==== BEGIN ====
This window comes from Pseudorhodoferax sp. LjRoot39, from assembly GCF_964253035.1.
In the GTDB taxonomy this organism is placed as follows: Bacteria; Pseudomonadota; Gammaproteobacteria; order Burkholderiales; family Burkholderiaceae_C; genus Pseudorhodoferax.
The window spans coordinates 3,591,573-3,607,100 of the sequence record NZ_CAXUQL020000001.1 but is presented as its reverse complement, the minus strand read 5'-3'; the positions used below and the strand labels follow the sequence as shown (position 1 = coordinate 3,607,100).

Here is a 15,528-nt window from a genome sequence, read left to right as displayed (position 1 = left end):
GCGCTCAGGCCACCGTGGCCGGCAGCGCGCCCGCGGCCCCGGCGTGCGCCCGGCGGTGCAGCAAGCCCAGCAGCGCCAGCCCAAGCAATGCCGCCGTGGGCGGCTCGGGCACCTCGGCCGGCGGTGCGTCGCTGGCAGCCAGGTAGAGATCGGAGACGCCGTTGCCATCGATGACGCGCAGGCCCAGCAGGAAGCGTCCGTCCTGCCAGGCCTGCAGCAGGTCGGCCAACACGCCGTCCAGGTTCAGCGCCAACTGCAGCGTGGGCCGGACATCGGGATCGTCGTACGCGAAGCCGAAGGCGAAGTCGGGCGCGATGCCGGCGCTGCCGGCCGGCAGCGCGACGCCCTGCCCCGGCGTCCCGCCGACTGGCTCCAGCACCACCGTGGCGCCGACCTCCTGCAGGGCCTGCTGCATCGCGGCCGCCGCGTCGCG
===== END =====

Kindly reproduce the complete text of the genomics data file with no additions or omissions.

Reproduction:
This window comes from Pseudorhodoferax sp. LjRoot39, from assembly GCF_964253035.1.
In the GTDB taxonomy this organism is placed as follows: Bacteria; Pseudomonadota; Gammaproteobacteria; order Burkholderiales; family Burkholderiaceae_C; genus Pseudorhodoferax.
The window spans coordinates 3,591,573-3,607,100 of the sequence record NZ_CAXUQL020000001.1 but is presented as its reverse complement, the minus strand read 5'-3'; the positions used below and the strand labels follow the sequence as shown (position 1 = coordinate 3,607,100).

Here is a 15,528-nt window from a genome sequence, read left to right as displayed (position 1 = left end):
GCGCTCAGGCCACCGTGGCCGGCAGCGCGCCCGCGGCCCCGGCGTGCGCCCGGCGGTGCAGCAAGCCCAGCAGCGCCAGCCCAAGCAATGCCGCCGTGGGCGGCTCGGGCACCTCGGCCGGCGGTGCGTCGCTGGCAGCCAGGTAGAGATCGGAGACGCCGTTGCCATCGATGACGCGCAGGCCCAGCAGGAAGCGTCCGTCCTGCCAGGCCTGCAGCAGGTCGGCCAACACGCCGTCCAGGTTCAGCGCCAACTGCAGCGTGGGCCGGACATCGGGATCGTCGTACGCGAAGCCGAAGGCGAAGTCGGGCGCGATGCCGGCGCTGCCGGCCGGCAGCGCGACGCCCTGCCCCGGCGTCCCGCCGACTGGCTCCAGCACCACCGTGGCGCCGACCTCCTGCAGGGCCTGCTGCATCGCGGCCGCCGCGTCGCG